Drug-assisted therapy doesn’t mean that patients will be able to get prescriptions for psilocybin and MDMA that they can just take home with them. However, licensed therapists will be able to administer these drugs to patients during therapy sessions. The sessions will be for the treatment, for example, of depression and PTSD, which are the two current conditions for which psilocybin and MDMA, respectively, are being considered by the FDA. But these drugs are also showing promise for other applications, including the treatment of addiction.
What’s happening today with psilocybin and MDMA is reminiscent of what happened with LSD in the 1950s and early 1960s, right up until that drug became the poster child of the anti-drug movement. Before this happened, LSD-assisted therapy showed great promise among the psychiatric community, particularly for alcoholics. Perhaps the most famous story involves the founder of Alcoholics Anonymous, Bill Wilson, who participated in LSD-assisted therapy in 1956, over twenty years after founding A.A. in 1935. Wilson became so interested in LSD-assisted therapy, and its potential benefits for alcoholics, that it was one of the reasons he resigned from the board of A.A. He had to distance himself from the organization he helped create in order to protect it from the bad press LSD was starting to get as a street drug.
Recently, there has been a series of decriminalization measures aimed at drugs like psilocybin, which has a similar chemical structure as LSD and is believed to work by attaching to the same receptors. (LSD appears to dissociate from the receptors more slowly, which may explain its unusual potency.)1 The first of these was a ballot measure passed by voters in the city of Denver, Colorado in 2019, which deprioritized city police enforcement of psilocybin possession. A similar ballot measure was passed this past year (2020) for plant medicines including psilocybin in Washington, D.C. Also last year, voters in Oregon passed a measure decriminalizing all drugs and offering addiction assistance instead of jail time.
Just like with cannabis, however—or, more specifically, “marihuana” (how it’s spelled in the Controlled Substances Act) with 0.3% or more THC—these drugs remain Schedule 1 drugs under the Controlled Substances Act. CBD, which was not previously scheduled (and is still not), is the active ingredient of an FDA-approved drug. This means CBD used in products for human ingestion now requires FDA approval if sold in interstate commerce. If not sold in interstate commerce, the regulation of CBD remains up to the states. Something similar will be the case for psilocybin and MDMA, if approved for drug-assisted therapy. These drugs, if approved by the FDA, will likely be rescheduled by the DEA from Schedule 1 to another schedule of the Controlled Substances Act, which means they will still be pretty regulated by the federal government. It is likely, then, we will continue to see ballot measures or other attempts at city and state levels to deprioritize the criminalization of the use of these drugs outside the practical scope of federal authority. That is, assuming what happened in the late 1960s with LSD doesn’t happen with psilocybin and MDMA, for example. For those who believe, as we do, in being cautiously optimistic for these drugs, particularly for their therapeutic use, the fact that these drugs appear poised to make it all the way through FDA approval is promising. After all, this is something “marihuana” and its various psychoactive compounds have largely been unable to do.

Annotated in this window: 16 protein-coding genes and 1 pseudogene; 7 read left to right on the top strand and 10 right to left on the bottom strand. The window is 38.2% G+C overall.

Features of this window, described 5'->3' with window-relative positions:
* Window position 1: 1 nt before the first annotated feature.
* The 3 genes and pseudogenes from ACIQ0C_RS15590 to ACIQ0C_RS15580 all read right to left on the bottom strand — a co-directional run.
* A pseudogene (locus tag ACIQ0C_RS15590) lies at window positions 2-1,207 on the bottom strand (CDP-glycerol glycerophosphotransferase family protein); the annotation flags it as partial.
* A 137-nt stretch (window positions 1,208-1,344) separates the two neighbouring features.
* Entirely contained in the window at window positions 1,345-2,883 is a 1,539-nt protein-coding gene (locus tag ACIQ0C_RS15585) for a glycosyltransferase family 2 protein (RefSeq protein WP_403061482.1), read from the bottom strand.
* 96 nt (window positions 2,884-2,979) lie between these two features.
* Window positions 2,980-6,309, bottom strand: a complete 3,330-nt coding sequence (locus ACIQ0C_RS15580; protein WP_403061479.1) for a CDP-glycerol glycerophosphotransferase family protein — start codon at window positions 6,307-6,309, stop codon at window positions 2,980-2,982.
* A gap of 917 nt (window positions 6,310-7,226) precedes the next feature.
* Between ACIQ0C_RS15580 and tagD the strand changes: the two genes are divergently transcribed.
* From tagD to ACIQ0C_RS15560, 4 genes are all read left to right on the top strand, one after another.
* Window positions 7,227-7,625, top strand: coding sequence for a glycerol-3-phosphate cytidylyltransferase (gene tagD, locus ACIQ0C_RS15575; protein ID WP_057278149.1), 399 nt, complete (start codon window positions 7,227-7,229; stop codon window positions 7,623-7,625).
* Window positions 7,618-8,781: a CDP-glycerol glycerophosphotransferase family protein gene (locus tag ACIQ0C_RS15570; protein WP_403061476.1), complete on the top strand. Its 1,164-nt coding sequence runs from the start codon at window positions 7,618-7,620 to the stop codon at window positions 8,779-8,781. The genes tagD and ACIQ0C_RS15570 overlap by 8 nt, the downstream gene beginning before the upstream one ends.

We are monitoring these two drugs closely and plan to provide updates throughout the year and beyond. For now, it’s important to realize that basically none of the plants or chemical compounds that are being “legalized” or “decriminalized” are either legal or no longer criminal at the federal level. Some, like CBD, were never really illegal (except to the extent CBD came from “marihuana” and not “hemp”; the definition of hemp was revised in 2018 to allow the 0.3% of THC). But to the extent non-scheduled compounds like CBD are active ingredients in FDA-approved drugs, there are still legal requirements at the federal level, at least to the extent products including these compounds are entering interstate commerce. If the compounds are scheduled, though, even if they’re on a lower schedule than Schedule 1, then the Controlled Substances Act may preempt state law. This is still the case, for example, with “marihuana” today, despite everything that’s happening at state levels there. It will likely still be the case for psilocybin and MDMA, once they are approved (if they are approved).
Daniel Wacker et al., “Crystal Structure of an LSD-Bound Human Serotonin Receptor,” Cell 168, no. 3 (January 2017): P377–389.E12, https://doi.org/10.1016/j.cell.2016.12.033.